N.O. area early shoppers find deals, more on Black Friday

If you open, they will come.

And that they did at stores across the metro New Orleans area on Black Friday, the busiest shopping day of the year.

Lines began to form outside of Sears and Target at the Clearview Mall in Metairie shortly after sunset on Thanksgiving night as shoppers prepared for marathon sales that began as early as 8 p.m. and would continue for more than 24 hours in some instances.

The real crush of activity began early Friday, though.

In Slidell, Susie Lumpkin, her sisters and nieces began their Black Friday shopathon at midnight, hitting Sears at North Shore Square first. By 6:30 a.m., she looked tired but was laden with merchandise to take home to Picayune, Miss.

Inside the department store, lines of shoppers at the register reached halfway to the back of the building.

Lumpkin said she and her family shop Black Friday every year, but this year’s shopping was the best experience yet.

“It’s been best on prices, and it’s been real smooth, well-organized,’’ she said of the crowds and lines.

She shopped for bargains on small appliances — “the $8 waffle iron, dishes.’’ She found nearly everything she came for but was disappointed that the waffle iron she hoped to snag at JCPenney was already gone. On the plus side, however, her Christmas shopping was finished.

“I’m done,’’ she said.

Sisters Natalie Perez and Michelle Walker, from Tampa, Fla., and Atlanta, respectively, were in town to visit family for Thanksgiving when they made their Black Friday trek.

“She (Perez) talked me into it,’’ said Walker, who said she doesn’t usually shop on the busiest day of the year.

The sisters hit Victoria’s Secret at North Shore Square mall and Toys R Us, and said they figured they saved about $150.

“It wasn’t as crowded as I’ve seen it,’’ Perez said. “It wasn’t people camped out and sleeping bags.’’

The sisters bought iTunes cards for their preteen daughters at Toys R Us, getting $15 off a $50 purchase. But they admitted that the trip to Victoria’s Secret was for themselves.

“We’re not very giving,’’ Perez said with a laugh.

But neither finished her shopping.

“I’m waiting for Cyber Monday,” Perez said, adding she’s done most of her Christmas spending then instead of Black Friday in recent years. She hopes to find bargains on American Girl dolls for her daughters “but they don’t tell you what the sales are until the day of.”

Chelsea Thomas, 22, stifled a yawn as she and her friend Hunter Harris got ready to pull away from North Shore Square with just one item, a pair of Vans shoes for Harris. “I’ve never gotten up this early in my life, except for school,’’ she said.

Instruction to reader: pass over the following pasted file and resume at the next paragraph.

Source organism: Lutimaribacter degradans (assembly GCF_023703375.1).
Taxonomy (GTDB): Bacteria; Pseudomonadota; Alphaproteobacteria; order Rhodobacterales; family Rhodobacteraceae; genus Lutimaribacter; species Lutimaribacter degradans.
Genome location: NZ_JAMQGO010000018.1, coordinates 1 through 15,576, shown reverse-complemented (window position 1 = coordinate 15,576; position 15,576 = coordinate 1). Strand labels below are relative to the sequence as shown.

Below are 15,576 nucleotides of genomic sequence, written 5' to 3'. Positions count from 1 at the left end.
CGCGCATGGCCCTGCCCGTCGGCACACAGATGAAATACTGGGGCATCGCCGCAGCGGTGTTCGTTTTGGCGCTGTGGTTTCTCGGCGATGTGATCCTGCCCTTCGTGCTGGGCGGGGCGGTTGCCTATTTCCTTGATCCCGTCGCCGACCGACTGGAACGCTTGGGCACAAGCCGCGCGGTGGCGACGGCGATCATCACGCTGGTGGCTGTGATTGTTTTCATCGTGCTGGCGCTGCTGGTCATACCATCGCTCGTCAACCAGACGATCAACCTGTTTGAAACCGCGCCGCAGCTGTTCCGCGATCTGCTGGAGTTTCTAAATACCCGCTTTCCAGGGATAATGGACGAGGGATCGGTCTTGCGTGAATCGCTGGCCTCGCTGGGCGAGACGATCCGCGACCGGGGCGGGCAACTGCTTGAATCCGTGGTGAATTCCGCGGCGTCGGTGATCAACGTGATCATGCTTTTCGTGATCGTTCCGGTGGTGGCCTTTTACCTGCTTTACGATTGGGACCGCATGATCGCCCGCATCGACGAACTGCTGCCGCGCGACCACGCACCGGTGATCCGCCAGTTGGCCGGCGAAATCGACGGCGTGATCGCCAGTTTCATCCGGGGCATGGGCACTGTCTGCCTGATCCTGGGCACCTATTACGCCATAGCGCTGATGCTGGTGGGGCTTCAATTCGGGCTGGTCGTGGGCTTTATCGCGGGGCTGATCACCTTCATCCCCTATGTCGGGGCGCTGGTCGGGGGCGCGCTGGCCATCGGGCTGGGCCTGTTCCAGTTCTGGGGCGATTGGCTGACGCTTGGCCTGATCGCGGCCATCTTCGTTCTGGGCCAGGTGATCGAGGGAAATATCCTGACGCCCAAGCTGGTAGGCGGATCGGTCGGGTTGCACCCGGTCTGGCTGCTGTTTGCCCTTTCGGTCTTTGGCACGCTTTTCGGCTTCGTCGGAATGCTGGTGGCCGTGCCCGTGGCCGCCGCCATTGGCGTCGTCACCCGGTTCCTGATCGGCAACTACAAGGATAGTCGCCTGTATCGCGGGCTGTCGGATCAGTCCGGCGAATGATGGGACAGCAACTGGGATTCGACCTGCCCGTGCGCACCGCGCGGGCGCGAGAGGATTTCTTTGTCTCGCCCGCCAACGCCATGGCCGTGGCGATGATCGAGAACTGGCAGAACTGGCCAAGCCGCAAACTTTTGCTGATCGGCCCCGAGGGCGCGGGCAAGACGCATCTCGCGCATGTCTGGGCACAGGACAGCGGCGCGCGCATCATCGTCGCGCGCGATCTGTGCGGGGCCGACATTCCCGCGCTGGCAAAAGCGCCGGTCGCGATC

While Lakeside Shopping Center didn’t officially open until 6 a.m. Friday, 32 stores at the Metairie mall began to ring up sales at midnight. Those stores chose to open at the same time as Macy’s, which was one of many national retailers that decided this year to open earlier than last year.

Kim Bush and a friend began their shopping about 9:30 p.m. Thursday at Wal-Mart, where Bush bought a 32-inch flatscreen TV for $148. They arrived at Lakeside before dawn to wait for JCPenney to open at 6 a.m. so they could finish buying Christmas presents before heading home nearly 12 hours after they made their first purchase.

In front of the Build-A-Bear store, Candace Navarre and her friends also waited for 6 a.m. to arrive. One girl slept on the floor using her purse as a pillow.

The big discount at Build-a-Bear? There wasn’t any, but the 5-year-old cousin of Navarre’s friend had been shopping with them since 7 p.m. Thursday, and the only thing she wanted was one of the bears.

The group had been to three malls as well as a few other mega-retailers during their outing.

“It’s tiring,” Navarre said as she sat against the wall.

The overnight vigils and frenetic pace of shoppers who jostled one another in an effort to grab discounted items seemed to be limited to the suburban malls.

A steady stream of people walked through the Shops at Canal Place in New Orleans, but there were no crowds to muscle through and only a small number of people who waited for stores to open. The worst of the rush seemed to happen when Larry Dauterive, assistant general manager at Saks Fifth Avenue, unlocked the doors to the shoe section.

“I just put the key in the door and stood back,” he said with a laugh.

Allison Richard, the manager of Banana Republic’s Canal Place store, described the morning as “tame” compared to malls such as Lakeside.

That’s part of what brought Michelle Moore to the Central Business District shopping center.

The Los Angeles woman and her mother, who celebrate Thanksgiving in New Orleans each year, walked in at 8:15 a.m., made a few purchases and were trying to decide shortly after 10 a.m. if they wanted to find breakfast and return later in the day.

“This is a friendly environment,” said Moore, who was wide awake. “You don’t have to elbow your way around.”

Back in Metairie, Todd Jobe was bleary-eyed and had trouble remembering all of the locations he visited during the outing that started about 9 p.m. Thursday.

Jobe said it is a family tradition, though usually, he was able to get in a nap in between the holiday meal and shopping trip. This year, he hadn’t.

Asked why he spent the entire night shopping, Jobe had a simple answer: “Because the wife wants to go.”